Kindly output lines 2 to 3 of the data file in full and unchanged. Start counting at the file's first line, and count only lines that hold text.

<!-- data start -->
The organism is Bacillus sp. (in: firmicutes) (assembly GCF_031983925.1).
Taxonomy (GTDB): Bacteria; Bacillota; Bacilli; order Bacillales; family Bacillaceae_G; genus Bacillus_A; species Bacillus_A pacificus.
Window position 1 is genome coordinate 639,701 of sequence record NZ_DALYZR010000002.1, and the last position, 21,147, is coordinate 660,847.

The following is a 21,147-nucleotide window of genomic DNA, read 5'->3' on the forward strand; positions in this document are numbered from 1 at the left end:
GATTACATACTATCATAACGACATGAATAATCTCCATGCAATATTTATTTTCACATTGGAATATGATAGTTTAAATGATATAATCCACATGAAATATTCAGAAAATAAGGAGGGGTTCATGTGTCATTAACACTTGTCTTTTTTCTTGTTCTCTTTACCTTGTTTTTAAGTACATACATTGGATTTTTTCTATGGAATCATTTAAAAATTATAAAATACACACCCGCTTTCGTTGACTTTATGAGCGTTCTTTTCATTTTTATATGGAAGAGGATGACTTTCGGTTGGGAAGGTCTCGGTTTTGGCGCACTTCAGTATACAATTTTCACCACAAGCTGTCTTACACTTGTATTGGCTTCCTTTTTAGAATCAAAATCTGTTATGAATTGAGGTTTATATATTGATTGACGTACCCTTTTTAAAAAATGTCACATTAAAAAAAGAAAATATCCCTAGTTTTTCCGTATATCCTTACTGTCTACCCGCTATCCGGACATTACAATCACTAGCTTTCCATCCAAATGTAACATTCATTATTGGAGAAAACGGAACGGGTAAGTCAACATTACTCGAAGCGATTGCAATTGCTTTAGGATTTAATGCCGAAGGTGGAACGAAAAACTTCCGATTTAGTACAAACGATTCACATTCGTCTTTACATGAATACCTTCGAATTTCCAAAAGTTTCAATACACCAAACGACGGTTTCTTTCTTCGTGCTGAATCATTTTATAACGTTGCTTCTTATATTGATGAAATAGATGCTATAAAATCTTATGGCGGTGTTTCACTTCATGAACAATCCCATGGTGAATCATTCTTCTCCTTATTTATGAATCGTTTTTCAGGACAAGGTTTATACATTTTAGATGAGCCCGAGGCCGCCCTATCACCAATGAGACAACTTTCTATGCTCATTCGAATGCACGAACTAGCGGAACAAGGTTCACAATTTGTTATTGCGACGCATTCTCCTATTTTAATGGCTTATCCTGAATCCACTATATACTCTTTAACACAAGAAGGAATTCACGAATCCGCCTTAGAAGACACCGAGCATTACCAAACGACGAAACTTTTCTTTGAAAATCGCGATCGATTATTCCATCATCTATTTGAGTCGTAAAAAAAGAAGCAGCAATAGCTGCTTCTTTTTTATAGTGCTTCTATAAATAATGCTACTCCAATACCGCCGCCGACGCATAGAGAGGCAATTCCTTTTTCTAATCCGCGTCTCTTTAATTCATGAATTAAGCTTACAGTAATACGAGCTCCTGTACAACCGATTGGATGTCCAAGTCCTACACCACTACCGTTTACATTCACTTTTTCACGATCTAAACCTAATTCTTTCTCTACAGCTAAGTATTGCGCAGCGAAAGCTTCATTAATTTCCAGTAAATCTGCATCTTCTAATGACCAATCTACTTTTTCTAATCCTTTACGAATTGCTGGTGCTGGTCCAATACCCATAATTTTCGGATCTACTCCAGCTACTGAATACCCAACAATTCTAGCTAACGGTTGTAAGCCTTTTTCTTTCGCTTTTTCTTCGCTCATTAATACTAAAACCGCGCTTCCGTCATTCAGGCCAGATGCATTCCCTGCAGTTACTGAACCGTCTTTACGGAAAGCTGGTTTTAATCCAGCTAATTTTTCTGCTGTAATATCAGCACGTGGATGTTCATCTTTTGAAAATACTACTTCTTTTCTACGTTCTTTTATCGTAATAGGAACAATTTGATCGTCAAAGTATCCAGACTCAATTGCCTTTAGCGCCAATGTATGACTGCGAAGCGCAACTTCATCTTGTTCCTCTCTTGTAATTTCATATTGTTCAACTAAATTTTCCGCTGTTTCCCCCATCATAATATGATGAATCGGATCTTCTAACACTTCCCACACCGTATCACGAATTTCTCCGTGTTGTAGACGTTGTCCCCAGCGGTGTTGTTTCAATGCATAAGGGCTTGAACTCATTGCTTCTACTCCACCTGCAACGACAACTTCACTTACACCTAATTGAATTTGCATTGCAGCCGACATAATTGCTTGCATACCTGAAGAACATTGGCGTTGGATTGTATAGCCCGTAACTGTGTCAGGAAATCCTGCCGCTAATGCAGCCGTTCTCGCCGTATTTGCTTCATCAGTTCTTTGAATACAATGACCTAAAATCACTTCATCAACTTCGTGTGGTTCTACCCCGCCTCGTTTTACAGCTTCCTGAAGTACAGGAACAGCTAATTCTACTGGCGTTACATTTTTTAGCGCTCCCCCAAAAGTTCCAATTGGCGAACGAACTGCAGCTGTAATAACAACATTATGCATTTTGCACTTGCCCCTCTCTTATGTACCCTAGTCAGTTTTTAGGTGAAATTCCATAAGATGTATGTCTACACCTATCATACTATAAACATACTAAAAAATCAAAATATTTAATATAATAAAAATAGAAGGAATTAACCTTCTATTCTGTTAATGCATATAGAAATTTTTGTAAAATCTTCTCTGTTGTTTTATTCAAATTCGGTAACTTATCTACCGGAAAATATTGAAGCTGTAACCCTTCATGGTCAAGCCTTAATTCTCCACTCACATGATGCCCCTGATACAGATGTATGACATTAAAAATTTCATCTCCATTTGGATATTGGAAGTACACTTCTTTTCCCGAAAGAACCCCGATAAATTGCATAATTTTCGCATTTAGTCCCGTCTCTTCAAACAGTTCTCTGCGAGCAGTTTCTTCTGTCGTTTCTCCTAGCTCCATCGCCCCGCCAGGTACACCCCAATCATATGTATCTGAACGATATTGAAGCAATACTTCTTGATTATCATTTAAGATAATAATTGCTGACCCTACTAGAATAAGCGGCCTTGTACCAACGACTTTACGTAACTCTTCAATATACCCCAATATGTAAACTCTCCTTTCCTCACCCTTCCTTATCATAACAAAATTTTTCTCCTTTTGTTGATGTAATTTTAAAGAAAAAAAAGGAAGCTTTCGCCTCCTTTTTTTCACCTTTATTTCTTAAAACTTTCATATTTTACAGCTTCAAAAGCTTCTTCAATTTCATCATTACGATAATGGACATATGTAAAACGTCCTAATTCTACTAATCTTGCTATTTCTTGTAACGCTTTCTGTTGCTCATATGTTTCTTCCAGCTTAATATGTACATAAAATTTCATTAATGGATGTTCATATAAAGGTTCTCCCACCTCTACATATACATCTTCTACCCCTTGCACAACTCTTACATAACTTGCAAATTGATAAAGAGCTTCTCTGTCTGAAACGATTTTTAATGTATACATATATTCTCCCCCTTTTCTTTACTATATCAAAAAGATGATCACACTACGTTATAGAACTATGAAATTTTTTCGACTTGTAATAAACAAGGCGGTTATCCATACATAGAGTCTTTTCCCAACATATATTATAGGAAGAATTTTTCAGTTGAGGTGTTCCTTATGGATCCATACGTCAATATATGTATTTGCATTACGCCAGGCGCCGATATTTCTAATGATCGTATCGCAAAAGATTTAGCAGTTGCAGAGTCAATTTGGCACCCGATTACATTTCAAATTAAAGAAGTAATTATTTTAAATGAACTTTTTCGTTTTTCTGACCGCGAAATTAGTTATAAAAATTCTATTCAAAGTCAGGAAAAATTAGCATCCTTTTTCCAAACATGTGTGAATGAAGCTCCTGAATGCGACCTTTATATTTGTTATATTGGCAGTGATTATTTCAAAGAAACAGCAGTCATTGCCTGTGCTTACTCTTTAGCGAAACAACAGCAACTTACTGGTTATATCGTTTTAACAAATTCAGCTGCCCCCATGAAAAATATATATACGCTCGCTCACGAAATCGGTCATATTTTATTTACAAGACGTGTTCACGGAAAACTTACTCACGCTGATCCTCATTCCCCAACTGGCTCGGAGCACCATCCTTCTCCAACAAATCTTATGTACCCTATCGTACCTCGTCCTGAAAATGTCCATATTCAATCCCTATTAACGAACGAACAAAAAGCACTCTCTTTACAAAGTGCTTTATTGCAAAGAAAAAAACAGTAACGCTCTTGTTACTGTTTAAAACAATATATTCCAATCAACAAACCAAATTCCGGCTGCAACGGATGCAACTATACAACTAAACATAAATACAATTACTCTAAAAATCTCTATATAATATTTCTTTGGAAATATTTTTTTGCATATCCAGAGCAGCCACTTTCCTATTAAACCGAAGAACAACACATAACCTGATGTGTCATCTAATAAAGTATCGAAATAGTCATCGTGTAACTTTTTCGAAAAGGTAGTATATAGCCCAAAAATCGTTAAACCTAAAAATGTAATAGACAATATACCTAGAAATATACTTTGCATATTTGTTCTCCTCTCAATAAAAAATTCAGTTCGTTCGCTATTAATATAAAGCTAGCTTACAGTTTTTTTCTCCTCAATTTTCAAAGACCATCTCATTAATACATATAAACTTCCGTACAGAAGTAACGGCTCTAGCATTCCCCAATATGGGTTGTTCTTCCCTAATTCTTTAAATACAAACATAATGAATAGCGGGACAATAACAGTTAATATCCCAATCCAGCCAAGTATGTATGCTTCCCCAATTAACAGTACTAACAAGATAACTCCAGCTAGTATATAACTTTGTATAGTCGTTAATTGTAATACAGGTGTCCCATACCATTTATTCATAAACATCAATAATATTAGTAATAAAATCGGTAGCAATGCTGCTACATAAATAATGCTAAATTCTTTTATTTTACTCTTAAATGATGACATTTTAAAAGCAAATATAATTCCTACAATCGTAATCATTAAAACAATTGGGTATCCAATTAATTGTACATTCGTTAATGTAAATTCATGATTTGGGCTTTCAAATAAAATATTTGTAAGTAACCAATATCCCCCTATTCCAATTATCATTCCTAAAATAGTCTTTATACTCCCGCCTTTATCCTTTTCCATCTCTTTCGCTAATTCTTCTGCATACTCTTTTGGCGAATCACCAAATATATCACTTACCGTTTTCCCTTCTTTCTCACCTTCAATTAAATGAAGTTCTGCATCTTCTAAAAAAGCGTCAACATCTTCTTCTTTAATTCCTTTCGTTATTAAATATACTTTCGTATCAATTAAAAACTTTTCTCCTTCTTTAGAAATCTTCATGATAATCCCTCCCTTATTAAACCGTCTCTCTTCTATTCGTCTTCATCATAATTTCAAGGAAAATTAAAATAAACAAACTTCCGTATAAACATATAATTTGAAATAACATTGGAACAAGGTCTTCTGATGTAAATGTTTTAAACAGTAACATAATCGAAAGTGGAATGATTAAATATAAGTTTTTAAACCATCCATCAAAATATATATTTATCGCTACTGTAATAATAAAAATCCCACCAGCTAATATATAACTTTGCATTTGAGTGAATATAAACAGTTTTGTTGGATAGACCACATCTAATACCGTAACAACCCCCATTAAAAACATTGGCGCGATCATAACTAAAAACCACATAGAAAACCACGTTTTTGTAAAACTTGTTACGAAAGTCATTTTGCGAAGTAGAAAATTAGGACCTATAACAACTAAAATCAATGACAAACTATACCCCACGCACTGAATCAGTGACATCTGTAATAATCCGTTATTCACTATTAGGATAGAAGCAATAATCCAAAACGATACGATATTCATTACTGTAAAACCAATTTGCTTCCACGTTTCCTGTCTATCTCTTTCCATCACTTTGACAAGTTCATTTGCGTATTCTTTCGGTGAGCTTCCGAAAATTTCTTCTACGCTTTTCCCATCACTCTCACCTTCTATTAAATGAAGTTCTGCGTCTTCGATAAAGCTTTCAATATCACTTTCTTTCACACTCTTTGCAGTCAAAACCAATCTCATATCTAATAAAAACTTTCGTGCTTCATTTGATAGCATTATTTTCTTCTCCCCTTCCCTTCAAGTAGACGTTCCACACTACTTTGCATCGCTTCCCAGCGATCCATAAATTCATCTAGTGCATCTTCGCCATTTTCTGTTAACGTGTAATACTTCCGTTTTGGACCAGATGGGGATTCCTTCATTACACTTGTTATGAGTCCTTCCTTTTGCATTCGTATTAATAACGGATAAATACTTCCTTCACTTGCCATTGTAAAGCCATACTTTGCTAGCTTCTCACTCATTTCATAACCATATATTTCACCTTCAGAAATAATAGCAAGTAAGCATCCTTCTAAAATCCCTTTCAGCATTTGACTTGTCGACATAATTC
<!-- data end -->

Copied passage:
Taxonomy (GTDB): Bacteria; Bacillota; Bacilli; order Bacillales; family Bacillaceae_G; genus Bacillus_A; species Bacillus_A pacificus.
Window position 1 is genome coordinate 639,701 of sequence record NZ_DALYZR010000002.1, and the last position, 21,147, is coordinate 660,847.